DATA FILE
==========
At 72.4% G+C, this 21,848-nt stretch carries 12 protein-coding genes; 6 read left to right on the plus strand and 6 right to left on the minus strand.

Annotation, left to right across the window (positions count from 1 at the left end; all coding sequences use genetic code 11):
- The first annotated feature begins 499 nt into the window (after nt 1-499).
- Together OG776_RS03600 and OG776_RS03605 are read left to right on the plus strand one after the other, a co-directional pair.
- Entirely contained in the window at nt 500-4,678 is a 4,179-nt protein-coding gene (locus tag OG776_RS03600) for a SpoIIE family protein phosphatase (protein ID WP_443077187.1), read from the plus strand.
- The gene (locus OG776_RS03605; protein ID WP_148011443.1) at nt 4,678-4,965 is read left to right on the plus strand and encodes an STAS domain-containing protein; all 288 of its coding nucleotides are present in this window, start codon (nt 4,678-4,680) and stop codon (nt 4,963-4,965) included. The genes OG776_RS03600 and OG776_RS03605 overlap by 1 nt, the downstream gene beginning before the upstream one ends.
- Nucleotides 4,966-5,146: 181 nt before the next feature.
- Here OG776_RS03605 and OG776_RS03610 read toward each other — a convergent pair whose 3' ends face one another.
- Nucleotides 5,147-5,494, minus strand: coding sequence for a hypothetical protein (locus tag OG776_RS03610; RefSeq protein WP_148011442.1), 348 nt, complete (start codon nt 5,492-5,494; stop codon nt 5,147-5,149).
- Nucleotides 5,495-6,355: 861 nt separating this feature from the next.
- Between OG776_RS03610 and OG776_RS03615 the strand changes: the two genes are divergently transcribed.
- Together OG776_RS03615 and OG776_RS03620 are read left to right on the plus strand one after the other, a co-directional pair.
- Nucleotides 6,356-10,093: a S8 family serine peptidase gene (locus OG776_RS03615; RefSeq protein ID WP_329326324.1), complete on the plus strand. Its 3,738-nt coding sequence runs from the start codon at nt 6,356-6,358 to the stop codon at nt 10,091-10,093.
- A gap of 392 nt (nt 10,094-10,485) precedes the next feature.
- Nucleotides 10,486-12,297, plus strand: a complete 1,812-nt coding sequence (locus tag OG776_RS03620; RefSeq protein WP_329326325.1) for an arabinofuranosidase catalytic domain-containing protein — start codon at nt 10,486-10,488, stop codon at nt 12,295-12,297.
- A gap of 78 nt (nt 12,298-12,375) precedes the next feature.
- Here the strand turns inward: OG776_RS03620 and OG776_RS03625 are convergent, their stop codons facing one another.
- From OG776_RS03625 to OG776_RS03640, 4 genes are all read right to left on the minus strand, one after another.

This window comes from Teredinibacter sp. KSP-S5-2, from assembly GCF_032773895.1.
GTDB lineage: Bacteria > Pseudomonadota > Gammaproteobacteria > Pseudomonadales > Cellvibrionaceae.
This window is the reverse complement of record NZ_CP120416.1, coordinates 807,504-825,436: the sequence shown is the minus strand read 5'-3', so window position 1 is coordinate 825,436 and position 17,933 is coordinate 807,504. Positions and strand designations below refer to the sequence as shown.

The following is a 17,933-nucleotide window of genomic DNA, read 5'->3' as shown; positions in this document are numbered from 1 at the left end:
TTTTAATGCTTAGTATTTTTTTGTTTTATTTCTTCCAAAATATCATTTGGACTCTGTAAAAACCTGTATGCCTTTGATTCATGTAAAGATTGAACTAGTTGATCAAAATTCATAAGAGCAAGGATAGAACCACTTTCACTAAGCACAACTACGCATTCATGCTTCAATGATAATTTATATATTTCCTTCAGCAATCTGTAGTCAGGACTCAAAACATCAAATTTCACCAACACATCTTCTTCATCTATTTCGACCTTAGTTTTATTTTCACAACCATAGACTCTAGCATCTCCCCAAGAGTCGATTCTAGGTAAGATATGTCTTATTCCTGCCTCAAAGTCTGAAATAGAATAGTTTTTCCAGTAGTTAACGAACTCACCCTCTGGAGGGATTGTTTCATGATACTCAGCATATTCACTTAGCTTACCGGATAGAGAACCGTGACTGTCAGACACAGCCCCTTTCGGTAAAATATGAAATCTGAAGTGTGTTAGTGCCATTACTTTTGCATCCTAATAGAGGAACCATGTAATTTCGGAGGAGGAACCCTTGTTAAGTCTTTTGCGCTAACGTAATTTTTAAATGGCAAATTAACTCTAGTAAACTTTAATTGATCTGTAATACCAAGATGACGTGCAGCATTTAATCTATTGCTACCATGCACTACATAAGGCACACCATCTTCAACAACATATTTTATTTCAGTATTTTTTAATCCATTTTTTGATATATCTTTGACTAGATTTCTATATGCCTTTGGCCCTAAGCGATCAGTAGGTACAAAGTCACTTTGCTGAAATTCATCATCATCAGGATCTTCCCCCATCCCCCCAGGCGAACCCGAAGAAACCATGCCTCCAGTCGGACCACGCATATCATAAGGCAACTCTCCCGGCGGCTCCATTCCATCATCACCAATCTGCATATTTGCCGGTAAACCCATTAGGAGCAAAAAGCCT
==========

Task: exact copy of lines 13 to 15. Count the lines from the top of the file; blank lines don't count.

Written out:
- Nucleotides 6,356-10,093: a S8 family serine peptidase gene (locus OG776_RS03615; RefSeq protein ID WP_329326324.1), complete on the plus strand. Its 3,738-nt coding sequence runs from the start codon at nt 6,356-6,358 to the stop codon at nt 10,091-10,093.
- A gap of 392 nt (nt 10,094-10,485) precedes the next feature.
- Nucleotides 10,486-12,297, plus strand: a complete 1,812-nt coding sequence (locus tag OG776_RS03620; RefSeq protein WP_329326325.1) for an arabinofuranosidase catalytic domain-containing protein — start codon at nt 10,486-10,488, stop codon at nt 12,295-12,297.